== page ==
By Claire West

New Survey of British Consumers reveals nearly 9 out of 10 Online Buyers Experience Transaction Problems

Customer Experience issues impact the business directly, with two waves of abandonment:

• 37% of visitors who have experienced problems conducting online transactions would abandon the transaction after experiencing problems;

• 40% would cease doing business with the company after receiving poor customer service from a company’s call centre when calling about website problems.

Despite the increasing maturity of the ecommerce sector a new study published earlier this month reveals that nearly 9 out of 10 (86%) British consumers who have conducted transactions online in the past year have experienced problems completing transactions. The survey, conducted by Harris Interactive®, and commissioned by Tealeaf®, the leading Customer Experience Management software provider, highlighted an unforgiving attitude towards online stores, with 37% of those who have experienced problems when conducting an online transaction in the last 12 months saying they would abandon their transaction entirely if they experienced a problem.

According to the survey, consumer intolerance of an online experience is exacerbated by poor customer support from contact centres when people seek to rectify the problems they encounter. 43% of adults who experience transaction problems contact customer service centres and yet, worryingly, only 47% of these felt that this resolved their issue. Ultimately, 40% of British consumers who experienced bad customer service from a company’s contact centre following an online issue stopped doing business with the company altogether.

“After a decade of ecommerce, British consumers have very high expectations of their online experiences, yet many companies doing business online are still failing to deliver an acceptable level of customer experience and service to internet customers. Online businesses must pay attention to their customers’ experiences and help them to succeed, or risk losing them and their business entirely,” said Rebecca Ward, CEO, Tealeaf. “The only way to understand and pinpoint problems, improve conversion rates and better serve customers is to have visibility into everything that happens on your online channel.”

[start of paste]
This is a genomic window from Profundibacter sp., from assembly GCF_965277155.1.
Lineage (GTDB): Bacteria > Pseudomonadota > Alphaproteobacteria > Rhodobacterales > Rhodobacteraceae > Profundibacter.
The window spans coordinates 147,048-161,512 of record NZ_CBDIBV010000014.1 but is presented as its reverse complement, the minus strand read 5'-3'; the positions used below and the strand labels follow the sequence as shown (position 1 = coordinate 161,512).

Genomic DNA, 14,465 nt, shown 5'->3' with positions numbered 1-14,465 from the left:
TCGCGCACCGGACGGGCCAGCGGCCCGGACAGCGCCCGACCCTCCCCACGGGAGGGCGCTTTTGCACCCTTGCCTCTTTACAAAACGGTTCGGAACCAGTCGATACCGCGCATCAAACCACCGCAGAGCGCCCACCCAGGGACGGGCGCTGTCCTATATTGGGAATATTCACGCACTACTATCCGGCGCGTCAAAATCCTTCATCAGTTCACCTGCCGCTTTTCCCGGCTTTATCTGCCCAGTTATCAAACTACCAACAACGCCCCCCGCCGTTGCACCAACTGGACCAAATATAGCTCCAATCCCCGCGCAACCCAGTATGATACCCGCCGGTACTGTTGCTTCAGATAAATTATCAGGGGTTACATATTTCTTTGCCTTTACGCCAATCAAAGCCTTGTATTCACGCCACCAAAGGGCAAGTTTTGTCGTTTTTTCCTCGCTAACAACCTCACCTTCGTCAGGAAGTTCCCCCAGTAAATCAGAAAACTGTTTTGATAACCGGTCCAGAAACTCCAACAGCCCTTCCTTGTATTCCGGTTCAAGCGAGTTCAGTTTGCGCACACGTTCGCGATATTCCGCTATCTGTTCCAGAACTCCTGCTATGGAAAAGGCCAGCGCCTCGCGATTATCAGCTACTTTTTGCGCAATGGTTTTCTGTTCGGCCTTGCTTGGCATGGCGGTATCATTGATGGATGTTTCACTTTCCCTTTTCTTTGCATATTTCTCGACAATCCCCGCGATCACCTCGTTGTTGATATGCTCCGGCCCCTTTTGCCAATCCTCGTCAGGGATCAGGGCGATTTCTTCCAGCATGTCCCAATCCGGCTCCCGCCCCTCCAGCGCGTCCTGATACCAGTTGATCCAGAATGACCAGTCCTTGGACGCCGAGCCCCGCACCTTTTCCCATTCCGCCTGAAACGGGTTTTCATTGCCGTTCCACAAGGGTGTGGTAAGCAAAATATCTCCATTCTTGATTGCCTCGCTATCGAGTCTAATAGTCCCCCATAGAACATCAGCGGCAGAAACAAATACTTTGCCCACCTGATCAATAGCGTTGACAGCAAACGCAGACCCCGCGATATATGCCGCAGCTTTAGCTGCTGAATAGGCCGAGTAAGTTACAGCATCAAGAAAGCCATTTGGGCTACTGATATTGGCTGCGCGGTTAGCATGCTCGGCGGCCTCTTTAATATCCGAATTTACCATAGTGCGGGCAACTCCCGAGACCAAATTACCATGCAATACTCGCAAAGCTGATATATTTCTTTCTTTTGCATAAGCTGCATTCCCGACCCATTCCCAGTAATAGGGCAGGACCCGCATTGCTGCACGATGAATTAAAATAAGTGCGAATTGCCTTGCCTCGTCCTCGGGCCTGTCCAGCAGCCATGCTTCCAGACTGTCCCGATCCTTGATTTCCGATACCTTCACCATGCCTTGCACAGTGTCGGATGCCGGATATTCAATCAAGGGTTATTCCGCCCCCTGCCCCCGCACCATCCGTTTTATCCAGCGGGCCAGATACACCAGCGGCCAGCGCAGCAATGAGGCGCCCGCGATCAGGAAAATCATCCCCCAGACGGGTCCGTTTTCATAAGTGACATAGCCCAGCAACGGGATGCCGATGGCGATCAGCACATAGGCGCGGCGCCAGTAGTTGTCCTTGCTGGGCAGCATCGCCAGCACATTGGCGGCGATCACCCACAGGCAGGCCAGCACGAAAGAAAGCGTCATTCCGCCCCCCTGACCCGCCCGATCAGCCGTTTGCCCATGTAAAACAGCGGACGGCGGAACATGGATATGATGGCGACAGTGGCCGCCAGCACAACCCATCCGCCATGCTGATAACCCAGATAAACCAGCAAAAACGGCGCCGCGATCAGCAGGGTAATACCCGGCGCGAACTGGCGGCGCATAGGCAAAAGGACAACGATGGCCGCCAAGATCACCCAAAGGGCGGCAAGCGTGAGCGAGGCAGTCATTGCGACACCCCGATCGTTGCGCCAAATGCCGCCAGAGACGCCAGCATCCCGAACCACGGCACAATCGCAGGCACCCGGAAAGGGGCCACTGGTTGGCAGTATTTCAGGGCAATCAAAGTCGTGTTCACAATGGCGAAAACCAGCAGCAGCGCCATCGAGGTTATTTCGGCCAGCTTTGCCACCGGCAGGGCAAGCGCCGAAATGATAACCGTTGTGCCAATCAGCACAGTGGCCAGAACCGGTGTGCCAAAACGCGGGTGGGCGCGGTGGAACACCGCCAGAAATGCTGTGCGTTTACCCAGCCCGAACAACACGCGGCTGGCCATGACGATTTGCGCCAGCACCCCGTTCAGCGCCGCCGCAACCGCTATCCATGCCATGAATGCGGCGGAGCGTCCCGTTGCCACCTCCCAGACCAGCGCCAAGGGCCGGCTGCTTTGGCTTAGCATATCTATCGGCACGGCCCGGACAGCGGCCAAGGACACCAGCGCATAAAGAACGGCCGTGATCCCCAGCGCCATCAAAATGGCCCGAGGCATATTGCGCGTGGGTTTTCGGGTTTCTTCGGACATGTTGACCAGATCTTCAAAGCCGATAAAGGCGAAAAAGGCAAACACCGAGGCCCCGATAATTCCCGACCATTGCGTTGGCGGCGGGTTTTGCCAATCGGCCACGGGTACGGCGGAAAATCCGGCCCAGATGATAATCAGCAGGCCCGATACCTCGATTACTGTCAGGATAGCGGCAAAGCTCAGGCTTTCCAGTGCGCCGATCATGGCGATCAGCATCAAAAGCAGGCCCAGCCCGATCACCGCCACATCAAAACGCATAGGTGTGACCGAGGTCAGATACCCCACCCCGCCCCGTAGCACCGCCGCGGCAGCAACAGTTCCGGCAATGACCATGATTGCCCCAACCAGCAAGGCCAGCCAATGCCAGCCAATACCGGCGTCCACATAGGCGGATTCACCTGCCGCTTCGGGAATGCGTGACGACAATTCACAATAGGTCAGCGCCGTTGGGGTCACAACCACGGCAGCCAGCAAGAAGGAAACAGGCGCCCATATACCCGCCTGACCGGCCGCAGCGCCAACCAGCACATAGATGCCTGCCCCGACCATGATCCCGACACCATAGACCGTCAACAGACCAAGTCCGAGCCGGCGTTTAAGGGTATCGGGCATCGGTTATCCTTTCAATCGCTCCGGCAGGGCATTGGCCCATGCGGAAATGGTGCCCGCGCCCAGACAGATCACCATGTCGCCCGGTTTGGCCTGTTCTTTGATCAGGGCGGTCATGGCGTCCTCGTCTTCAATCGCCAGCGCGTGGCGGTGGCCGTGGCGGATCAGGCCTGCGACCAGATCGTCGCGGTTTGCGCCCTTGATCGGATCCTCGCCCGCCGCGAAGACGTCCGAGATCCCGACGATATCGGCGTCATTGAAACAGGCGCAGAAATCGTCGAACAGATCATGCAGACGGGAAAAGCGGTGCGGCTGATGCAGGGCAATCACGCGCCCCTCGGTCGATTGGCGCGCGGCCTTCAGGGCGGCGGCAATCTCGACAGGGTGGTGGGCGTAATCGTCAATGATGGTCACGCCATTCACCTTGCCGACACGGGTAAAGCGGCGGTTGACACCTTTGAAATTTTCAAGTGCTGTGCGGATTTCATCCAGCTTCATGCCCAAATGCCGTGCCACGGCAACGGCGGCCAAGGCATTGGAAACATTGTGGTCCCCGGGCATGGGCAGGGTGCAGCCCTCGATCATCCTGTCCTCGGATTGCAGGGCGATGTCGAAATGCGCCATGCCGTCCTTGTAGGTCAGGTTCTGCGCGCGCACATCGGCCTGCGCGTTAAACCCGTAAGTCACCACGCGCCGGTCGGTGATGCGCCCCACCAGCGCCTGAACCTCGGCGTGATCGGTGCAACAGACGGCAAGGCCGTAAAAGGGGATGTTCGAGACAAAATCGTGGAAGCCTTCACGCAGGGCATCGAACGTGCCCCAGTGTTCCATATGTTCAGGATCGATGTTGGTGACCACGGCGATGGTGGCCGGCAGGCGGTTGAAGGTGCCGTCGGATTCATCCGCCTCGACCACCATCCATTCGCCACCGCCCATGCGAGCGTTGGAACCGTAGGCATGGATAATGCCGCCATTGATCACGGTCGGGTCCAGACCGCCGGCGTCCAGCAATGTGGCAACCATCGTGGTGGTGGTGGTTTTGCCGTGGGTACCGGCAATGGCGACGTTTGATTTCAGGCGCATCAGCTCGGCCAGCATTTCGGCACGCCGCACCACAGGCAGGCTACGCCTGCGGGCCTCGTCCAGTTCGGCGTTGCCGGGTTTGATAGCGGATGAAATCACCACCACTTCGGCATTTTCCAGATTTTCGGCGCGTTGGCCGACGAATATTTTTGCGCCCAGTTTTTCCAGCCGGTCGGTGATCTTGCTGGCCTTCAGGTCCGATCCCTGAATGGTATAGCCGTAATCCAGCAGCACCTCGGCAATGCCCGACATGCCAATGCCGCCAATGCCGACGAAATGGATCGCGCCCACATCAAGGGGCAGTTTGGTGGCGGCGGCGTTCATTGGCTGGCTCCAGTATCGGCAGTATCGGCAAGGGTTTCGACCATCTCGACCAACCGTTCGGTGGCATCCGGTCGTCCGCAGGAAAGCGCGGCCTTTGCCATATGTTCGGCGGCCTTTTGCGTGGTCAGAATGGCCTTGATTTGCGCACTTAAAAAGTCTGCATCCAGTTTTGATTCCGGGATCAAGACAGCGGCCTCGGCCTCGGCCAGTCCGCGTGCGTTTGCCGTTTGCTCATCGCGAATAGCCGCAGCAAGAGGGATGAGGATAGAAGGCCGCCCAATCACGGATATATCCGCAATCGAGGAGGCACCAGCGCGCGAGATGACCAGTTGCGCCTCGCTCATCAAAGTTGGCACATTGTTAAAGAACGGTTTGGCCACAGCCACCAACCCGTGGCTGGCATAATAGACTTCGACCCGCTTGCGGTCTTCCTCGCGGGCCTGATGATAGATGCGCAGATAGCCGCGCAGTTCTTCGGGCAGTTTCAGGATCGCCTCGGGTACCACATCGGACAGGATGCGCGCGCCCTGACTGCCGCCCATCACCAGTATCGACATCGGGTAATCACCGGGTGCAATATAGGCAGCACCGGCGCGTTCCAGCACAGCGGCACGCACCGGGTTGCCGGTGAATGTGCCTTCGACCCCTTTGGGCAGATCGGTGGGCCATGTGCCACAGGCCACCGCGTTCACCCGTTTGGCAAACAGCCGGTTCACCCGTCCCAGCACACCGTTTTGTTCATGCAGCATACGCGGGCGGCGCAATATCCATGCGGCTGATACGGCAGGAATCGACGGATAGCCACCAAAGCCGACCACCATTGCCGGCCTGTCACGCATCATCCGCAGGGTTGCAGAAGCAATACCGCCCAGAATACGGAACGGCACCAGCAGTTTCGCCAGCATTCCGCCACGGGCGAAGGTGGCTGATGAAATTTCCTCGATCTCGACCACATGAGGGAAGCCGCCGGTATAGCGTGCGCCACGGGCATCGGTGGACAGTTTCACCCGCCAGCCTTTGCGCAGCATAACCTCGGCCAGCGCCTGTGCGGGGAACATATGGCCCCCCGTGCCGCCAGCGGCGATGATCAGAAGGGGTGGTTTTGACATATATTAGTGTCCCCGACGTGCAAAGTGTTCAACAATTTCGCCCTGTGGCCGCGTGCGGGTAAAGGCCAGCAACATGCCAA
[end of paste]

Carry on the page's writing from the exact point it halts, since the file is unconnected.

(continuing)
“The lack of face-to-face contact is an obvious disadvantage online, but customers must feel as though they are valued and that their issues are understood, processed and, ultimately, solved. Businesses need to pay the same consideration to the experience of each and every online customer, just as they would in a physical shop or via a call centre, and to achieve this they require a clear picture of where their websites work and where they fall short. Only then will they be able to take steps to improve the service they deliver to their online customers,” said Ward.

Other key findings of the survey include:

1. Online v. Offline — 88% of adults were not willing to accept lower levels of customer service online than they would receive in person.

2. Functionality — 20% of those conducting online transactions felt that the ease of completing a transaction was the most important factor in a positive customer experience. Yet 31% of those who had problems conducting online transactions felt that the website was too difficult to navigate and another 29% were unable to complete their action due to an “endless loop”, for example.

3. Security — Privacy is a primary concern of those conducting online transaction; in fact 32% felt that website security was the most critical factor of a positive customer experience. However, 40% of those who experience problems when conducting an online transaction reported that, when they have transaction issues, they are likely or very likely to question a company’s ability to keep their private information secure.

4. Successful transactions are more important than loyalty programs for travel consumers — For example, 92% of British consumers who have booked travel online reported that the ability to complete a transaction without encountering a problem was important or very important to them, whereas only 24% reported that the travel provider’s loyalty or rewards program was important or very important.

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